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Lowe’s Latest: Clippers, Gay, Pekovic, Heat

In his latest lengthy piece for, Zach Lowe evaluates the offseason so far for all 30 NBA teams, writing that the Rockets stand alone as the only club to significantly improve without sacrificing future assets or flexibility. It's worth reading Lowe's entire piece, especially if you're curious to find out what he had to say about your favorite team. But here are a few notable tidbits from the story:

  • The Clippers recognize that even after adding free agents Ryan Hollins and Byron Mullens, the team needs another big man, and will likely sign one soon.
  • Lowe notes that the Raptors could be in position to clear a chunk of cap space next summer, when Rudy Gay's and Kyle Lowry's contracts could expire. According to Lowe, the Raps privately expressed a belief when they traded for Gay last season that he'd likely opt out next summer in search of a longer-term deal, rather than exercising his 2014/15 player option.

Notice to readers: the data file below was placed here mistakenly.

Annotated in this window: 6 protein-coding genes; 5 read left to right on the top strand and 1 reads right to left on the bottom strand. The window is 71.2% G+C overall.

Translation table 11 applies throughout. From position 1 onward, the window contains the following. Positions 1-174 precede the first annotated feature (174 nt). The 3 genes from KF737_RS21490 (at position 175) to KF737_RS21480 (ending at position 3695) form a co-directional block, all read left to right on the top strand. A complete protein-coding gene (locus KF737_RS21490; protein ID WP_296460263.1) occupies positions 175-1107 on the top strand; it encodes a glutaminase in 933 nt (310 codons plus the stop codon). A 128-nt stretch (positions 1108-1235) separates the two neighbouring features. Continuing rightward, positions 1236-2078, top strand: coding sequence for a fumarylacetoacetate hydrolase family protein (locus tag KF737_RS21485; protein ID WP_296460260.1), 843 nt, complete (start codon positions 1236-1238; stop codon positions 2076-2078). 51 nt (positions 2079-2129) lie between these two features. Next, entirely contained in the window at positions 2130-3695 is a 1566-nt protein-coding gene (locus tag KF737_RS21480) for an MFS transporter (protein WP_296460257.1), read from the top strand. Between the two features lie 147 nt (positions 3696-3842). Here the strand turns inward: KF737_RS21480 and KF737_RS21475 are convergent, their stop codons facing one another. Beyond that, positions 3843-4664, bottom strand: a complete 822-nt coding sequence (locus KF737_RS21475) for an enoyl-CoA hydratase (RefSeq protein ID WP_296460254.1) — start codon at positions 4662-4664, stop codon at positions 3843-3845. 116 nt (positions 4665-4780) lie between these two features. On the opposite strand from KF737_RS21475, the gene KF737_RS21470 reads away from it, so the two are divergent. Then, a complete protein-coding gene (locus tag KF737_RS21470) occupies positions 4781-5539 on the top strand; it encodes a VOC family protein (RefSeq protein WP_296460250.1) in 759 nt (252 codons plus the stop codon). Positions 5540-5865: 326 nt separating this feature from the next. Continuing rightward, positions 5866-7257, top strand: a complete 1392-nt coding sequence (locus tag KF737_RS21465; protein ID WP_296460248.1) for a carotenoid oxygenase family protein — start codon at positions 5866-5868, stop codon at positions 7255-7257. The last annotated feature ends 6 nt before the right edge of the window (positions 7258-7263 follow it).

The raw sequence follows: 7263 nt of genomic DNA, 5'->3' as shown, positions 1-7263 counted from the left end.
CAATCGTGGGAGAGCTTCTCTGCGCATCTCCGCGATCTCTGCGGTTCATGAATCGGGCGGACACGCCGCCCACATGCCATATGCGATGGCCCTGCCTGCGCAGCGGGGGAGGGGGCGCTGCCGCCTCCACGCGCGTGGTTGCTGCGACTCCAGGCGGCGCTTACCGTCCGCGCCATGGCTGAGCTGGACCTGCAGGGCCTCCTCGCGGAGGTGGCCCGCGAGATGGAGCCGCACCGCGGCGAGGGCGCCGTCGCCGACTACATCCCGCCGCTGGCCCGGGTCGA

• While the Jazz have taken some criticism for letting Al Jefferson and Paul Millsap walk rather than trying to flip them at the trade deadline for something of value, Lowe says Utah would have been willing to move either player last February if the club could have landed a first-round pick and avoided taking on long-term money.
  • There's some confusion among rival executives about why the Lakers are bothering with players like Chris Kaman and Nick Young, rather than going into full-blown tank mode, says Lowe.
  • Among the executives Lowe spoke to in Las Vegas, a couple of the most common questions involved what the Mavericks' and Bucks' plans are, since neither team seems to have a clear-cut direction.
  • The Timberwolves are a "99.9999% bet" to re-sign Nikola Pekovic at a fair number, according to Lowe.
  • Don't expect the Heat to be passive about LeBron James' potential 2014 free agency, says Lowe, adding that Pat Riley and the front office "won't promise him the same aging and top-heavy roster."
  • The Spurs are likely one of the teams unhappy about Andrei Kirilenko's new deal with the Nets, since San Antonio tried to acquire the Russian via sign-and-trade after being told he wouldn't sign for mid-level money.

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